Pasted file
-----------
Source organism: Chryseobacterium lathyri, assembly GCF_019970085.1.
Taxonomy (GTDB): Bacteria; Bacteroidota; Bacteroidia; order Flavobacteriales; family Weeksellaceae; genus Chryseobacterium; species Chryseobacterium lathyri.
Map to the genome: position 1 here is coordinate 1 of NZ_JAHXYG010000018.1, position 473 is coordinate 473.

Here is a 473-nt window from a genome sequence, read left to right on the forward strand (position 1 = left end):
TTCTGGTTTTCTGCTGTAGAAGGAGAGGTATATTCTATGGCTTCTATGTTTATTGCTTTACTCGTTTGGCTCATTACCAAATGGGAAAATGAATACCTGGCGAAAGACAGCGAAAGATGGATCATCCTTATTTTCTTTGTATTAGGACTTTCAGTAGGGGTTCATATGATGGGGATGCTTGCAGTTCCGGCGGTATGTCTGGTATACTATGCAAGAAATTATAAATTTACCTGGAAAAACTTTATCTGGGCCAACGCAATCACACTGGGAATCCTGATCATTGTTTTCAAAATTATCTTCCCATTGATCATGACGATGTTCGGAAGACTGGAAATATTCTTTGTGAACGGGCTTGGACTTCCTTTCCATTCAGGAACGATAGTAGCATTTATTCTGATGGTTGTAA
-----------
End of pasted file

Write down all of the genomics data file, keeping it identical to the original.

Source organism: Chryseobacterium lathyri, assembly GCF_019970085.1.
Taxonomy (GTDB): Bacteria; Bacteroidota; Bacteroidia; order Flavobacteriales; family Weeksellaceae; genus Chryseobacterium; species Chryseobacterium lathyri.
Map to the genome: position 1 here is coordinate 1 of NZ_JAHXYG010000018.1, position 473 is coordinate 473.

Here is a 473-nt window from a genome sequence, read left to right on the forward strand (position 1 = left end):
TTCTGGTTTTCTGCTGTAGAAGGAGAGGTATATTCTATGGCTTCTATGTTTATTGCTTTACTCGTTTGGCTCATTACCAAATGGGAAAATGAATACCTGGCGAAAGACAGCGAAAGATGGATCATCCTTATTTTCTTTGTATTAGGACTTTCAGTAGGGGTTCATATGATGGGGATGCTTGCAGTTCCGGCGGTATGTCTGGTATACTATGCAAGAAATTATAAATTTACCTGGAAAAACTTTATCTGGGCCAACGCAATCACACTGGGAATCCTGATCATTGTTTTCAAAATTATCTTCCCATTGATCATGACGATGTTCGGAAGACTGGAAATATTCTTTGTGAACGGGCTTGGACTTCCTTTCCATTCAGGAACGATAGTAGCATTTATTCTGATGGTTGTAA